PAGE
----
We shoot the caravan scene after lunch. I am happy to be atop a camel and not one of the many who are leading the camels for miles in the sand. There are three camera men and Gary and his crew shout instructions, but the sand dune setting is vast and the sound dissipates and there is much confusion about what to do. I simply sit atop my camel, enjoying the birds eye view of the filming and bonding with my camel. There are several takes and retakes of the caravan scene, and a scene where the caravan is attacked by bandits. This scene involves half of the horses with Bedouin riders, charging down from atop a sand dune, swords flailing to attack the horse guards of our caravan. I am amazed that no one is injured in this scene, and after several takes, Gary is satisfied. It is late afternoon and the weather is changing quickly. Black storm clouds are coming in fast and lightning flashes in the distance over the pyramids. The final shoot for the day is to be the caravan silhouetted atop the ridge of a sand dune at sunset. Our caravan proceeds slowly up to the highest ridge as the storm moves closer. As we ascend the steep ridge the saddle on one of the camels slips off the back end of the camel and the rider lies stunned in the sand. The air is charged with electricity and I ponder on the fact that those of us atop the camels are the highest point of the landscape. The crew below us is soon shouting for us to hurry and come back to camp, but those on foot can only walk so fast in the sand and I watch the lightening storm with wonder and excitement. We are no sooner back down in the encampment when the storm hits with gusts of blinding sand. I wrap my head scarf around my face and stumble towards the dining tent, all but obliterated from view by the intensity of the sand storm. The dining tent must be over 100 feet long and the canvas sides flap and snap in the wind. The electricity goes on and off and I position myself near an exit flap, since I fear that the tent may go down and don't want to be trapped inside. People shout for men to hold up and reset the center poles of the enormous tent and electrical bulbs sway above us. The wind and rain continue to pound us and I worry that the tent will collapse and we will be electrocuted when all goes down. After about 20 minutes the storm lessens and half of us are instructed to line up for the catered dinner; a lovely feast of roasted vegetables, hummus, skewered lamb and chicken and an array of desserts. We are the first group to get our food and I wolf down my dinner as the storm grows again in its intensity. The next few minutes are a blur, but the tent is going down and it is time to evacuate. It is dark outside and the storm is raging as we run through the sand to the waiting busses. The busses are a long way off but they have turned on their headlights and we gravitated to the beacons of their lights and are soon safely inside. It is nearly 10:00 P.M. when we arrive back at the hotel, some of our group still without dinner. We have another early morning wake up call to finish the filming, if there is a set to return to.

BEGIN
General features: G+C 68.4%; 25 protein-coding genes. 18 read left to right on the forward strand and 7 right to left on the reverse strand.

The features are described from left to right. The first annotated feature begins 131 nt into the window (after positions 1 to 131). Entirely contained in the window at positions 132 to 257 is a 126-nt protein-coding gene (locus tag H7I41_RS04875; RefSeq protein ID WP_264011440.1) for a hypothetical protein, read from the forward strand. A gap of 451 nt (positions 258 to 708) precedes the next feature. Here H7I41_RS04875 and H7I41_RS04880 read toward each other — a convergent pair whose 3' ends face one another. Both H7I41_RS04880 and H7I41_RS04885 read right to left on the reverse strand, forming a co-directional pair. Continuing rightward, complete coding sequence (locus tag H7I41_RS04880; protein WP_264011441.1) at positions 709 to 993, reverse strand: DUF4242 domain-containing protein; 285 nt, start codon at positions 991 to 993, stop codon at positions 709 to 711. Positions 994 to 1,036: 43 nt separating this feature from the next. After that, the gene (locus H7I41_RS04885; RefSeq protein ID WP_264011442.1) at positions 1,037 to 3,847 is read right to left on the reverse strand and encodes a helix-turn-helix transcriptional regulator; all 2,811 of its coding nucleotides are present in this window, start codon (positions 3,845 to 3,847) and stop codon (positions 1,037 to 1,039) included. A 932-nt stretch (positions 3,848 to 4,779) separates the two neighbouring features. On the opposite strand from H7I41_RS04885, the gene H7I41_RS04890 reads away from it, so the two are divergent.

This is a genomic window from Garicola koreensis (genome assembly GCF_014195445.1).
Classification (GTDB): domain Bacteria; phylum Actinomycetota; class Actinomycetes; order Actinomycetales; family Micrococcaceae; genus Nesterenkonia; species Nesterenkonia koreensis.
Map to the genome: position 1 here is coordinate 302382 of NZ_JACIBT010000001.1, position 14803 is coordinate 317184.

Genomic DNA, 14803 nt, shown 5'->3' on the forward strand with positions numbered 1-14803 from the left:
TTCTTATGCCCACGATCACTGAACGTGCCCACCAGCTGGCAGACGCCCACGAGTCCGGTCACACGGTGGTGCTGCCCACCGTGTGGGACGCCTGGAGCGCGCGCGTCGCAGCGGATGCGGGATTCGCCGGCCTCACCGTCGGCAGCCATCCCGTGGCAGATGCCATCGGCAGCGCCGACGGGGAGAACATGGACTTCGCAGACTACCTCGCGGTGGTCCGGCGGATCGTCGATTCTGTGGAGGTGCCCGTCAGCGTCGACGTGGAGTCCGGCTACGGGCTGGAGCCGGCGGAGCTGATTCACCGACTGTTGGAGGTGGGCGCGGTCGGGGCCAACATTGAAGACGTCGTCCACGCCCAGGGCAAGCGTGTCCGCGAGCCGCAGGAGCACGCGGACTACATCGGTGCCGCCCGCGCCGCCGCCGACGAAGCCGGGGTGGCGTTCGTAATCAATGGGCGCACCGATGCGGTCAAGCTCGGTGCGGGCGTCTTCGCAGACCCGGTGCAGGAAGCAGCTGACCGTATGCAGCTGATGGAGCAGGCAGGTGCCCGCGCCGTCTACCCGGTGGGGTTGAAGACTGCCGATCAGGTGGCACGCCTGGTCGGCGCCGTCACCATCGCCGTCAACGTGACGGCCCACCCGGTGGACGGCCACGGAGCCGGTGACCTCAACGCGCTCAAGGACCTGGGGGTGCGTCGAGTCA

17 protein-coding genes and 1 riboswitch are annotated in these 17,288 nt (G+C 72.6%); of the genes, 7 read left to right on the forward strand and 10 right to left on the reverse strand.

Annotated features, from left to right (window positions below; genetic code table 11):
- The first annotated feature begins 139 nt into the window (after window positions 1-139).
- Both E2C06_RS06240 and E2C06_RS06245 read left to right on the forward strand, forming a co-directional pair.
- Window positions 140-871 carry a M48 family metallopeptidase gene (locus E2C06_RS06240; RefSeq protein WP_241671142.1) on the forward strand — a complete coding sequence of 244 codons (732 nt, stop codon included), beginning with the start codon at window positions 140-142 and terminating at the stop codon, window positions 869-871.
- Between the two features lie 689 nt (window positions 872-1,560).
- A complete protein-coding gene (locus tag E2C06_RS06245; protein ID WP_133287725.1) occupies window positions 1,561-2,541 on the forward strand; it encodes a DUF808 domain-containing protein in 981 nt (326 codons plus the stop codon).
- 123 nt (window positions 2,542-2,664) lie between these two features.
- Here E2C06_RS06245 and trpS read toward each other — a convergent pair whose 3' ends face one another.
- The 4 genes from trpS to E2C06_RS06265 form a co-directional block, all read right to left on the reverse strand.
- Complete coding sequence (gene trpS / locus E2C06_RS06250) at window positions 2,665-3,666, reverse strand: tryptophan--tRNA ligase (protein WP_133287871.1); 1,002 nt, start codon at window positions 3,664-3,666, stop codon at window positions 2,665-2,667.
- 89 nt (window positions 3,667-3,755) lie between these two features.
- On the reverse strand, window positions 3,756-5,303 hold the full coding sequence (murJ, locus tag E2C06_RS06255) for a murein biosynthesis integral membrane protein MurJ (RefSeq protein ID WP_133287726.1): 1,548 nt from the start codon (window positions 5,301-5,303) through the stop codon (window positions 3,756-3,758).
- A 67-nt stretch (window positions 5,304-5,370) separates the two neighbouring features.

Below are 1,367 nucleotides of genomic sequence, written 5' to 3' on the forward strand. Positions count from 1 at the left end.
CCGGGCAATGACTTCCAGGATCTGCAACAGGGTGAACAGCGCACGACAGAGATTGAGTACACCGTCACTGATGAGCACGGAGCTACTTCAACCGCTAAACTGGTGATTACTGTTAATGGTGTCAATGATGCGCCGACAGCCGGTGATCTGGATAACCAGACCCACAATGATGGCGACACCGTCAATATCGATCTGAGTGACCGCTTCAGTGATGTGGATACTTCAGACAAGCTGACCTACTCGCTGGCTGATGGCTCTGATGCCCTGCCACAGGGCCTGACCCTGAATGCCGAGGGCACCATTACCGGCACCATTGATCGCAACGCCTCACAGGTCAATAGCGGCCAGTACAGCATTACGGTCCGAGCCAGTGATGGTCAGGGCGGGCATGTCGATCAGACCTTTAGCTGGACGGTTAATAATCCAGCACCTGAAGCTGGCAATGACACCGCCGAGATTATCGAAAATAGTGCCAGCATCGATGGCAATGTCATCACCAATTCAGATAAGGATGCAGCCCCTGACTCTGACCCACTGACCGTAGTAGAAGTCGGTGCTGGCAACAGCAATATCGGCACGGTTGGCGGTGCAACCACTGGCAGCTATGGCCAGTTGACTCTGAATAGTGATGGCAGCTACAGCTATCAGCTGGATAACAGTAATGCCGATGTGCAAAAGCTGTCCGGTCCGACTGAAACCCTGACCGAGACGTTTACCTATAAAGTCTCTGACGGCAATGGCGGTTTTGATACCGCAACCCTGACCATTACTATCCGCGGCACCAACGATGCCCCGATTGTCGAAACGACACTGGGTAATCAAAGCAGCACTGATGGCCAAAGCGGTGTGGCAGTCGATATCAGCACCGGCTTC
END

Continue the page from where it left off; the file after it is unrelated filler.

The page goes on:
Stephanies' Recollections

Hi,.....I'm back!!!

I just returned from a trip to the middle east a few days ago. We visited Cairo & Luxor, Egypt; and Ammon, Jordan. I participated as an extra in the filming of a documentary called The Frankincense Trail with the Young Living Oil Group that I introduced you to long ago.